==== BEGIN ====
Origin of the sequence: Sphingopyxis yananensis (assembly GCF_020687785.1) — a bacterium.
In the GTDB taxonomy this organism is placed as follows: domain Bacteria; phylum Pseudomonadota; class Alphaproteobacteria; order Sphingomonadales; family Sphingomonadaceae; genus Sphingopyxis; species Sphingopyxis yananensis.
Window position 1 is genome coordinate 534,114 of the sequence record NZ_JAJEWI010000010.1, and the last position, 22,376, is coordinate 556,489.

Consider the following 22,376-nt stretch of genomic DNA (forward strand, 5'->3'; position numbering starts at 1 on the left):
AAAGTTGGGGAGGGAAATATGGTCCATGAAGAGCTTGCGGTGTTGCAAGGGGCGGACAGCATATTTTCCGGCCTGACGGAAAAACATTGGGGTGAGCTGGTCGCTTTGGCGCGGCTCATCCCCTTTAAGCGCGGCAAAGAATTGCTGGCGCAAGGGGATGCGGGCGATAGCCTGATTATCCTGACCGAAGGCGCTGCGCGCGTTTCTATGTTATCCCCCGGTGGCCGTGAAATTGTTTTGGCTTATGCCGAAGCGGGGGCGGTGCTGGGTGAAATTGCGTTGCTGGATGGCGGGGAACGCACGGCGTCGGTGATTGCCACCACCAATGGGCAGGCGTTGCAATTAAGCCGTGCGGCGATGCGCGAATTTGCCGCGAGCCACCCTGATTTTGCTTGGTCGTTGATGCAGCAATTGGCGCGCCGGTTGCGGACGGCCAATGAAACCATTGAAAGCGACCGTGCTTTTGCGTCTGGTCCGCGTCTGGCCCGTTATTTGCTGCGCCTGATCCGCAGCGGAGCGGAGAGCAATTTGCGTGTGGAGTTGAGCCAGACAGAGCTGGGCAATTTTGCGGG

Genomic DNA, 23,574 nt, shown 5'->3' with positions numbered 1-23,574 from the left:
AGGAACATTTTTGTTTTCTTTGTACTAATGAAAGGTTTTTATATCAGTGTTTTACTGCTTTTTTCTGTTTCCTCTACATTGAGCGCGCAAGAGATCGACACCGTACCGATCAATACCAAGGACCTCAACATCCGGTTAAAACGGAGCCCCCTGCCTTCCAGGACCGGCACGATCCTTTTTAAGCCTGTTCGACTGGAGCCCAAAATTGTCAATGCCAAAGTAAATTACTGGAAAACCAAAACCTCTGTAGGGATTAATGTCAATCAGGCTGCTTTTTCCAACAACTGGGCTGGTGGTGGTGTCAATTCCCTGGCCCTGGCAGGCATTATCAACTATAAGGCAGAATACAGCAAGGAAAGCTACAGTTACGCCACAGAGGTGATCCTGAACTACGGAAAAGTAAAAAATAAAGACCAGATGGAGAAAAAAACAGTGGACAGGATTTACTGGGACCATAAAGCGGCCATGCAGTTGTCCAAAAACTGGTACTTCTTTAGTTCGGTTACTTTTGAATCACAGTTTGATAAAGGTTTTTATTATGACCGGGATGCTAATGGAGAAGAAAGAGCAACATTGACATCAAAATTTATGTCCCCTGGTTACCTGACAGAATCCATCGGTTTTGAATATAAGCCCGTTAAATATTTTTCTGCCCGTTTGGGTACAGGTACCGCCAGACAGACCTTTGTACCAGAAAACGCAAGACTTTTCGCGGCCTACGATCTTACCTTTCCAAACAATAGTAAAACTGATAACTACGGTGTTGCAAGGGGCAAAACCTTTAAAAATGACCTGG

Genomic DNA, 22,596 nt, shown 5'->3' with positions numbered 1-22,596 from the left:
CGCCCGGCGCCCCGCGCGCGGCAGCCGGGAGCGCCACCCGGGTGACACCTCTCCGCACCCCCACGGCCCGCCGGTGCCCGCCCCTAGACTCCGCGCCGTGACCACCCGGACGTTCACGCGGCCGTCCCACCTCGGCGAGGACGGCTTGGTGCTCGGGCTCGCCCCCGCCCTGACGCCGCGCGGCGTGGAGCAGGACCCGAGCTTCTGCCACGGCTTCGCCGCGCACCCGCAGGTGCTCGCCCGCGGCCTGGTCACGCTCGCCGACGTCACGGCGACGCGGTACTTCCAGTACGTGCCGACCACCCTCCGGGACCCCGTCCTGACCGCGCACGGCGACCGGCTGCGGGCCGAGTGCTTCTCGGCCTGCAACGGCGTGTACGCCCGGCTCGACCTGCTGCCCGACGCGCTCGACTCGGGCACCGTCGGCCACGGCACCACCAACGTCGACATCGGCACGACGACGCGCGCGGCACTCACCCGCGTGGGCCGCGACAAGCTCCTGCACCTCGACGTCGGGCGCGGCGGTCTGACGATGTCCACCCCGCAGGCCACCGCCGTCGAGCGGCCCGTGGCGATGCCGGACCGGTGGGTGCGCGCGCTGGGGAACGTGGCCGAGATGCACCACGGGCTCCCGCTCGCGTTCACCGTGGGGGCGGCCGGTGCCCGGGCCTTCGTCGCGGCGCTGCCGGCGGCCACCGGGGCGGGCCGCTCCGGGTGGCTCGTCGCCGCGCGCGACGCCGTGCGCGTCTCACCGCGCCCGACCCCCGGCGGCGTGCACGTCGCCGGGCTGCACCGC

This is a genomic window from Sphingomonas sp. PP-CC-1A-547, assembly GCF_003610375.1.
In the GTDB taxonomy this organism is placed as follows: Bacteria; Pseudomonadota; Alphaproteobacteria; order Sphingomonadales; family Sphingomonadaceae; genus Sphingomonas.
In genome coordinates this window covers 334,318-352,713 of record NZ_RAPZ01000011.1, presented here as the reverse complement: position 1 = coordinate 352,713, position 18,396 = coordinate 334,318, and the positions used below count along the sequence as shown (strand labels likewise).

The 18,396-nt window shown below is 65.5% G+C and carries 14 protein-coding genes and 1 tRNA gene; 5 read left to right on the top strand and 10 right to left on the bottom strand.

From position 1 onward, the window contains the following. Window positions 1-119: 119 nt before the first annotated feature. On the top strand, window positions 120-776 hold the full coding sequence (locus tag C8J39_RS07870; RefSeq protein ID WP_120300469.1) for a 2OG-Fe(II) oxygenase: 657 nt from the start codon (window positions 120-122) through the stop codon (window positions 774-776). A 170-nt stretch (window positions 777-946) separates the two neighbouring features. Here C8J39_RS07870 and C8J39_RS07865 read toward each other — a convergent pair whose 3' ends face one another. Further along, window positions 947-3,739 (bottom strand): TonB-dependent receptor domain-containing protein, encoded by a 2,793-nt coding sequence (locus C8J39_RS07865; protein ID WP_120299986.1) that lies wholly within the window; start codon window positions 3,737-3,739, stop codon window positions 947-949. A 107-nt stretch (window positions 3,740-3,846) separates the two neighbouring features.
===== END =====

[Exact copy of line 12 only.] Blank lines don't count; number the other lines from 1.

In genome coordinates this window covers 334,318-352,713 of record NZ_RAPZ01000011.1, presented here as the reverse complement: position 1 = coordinate 352,713, position 18,396 = coordinate 334,318, and the positions used below count along the sequence as shown (strand labels likewise).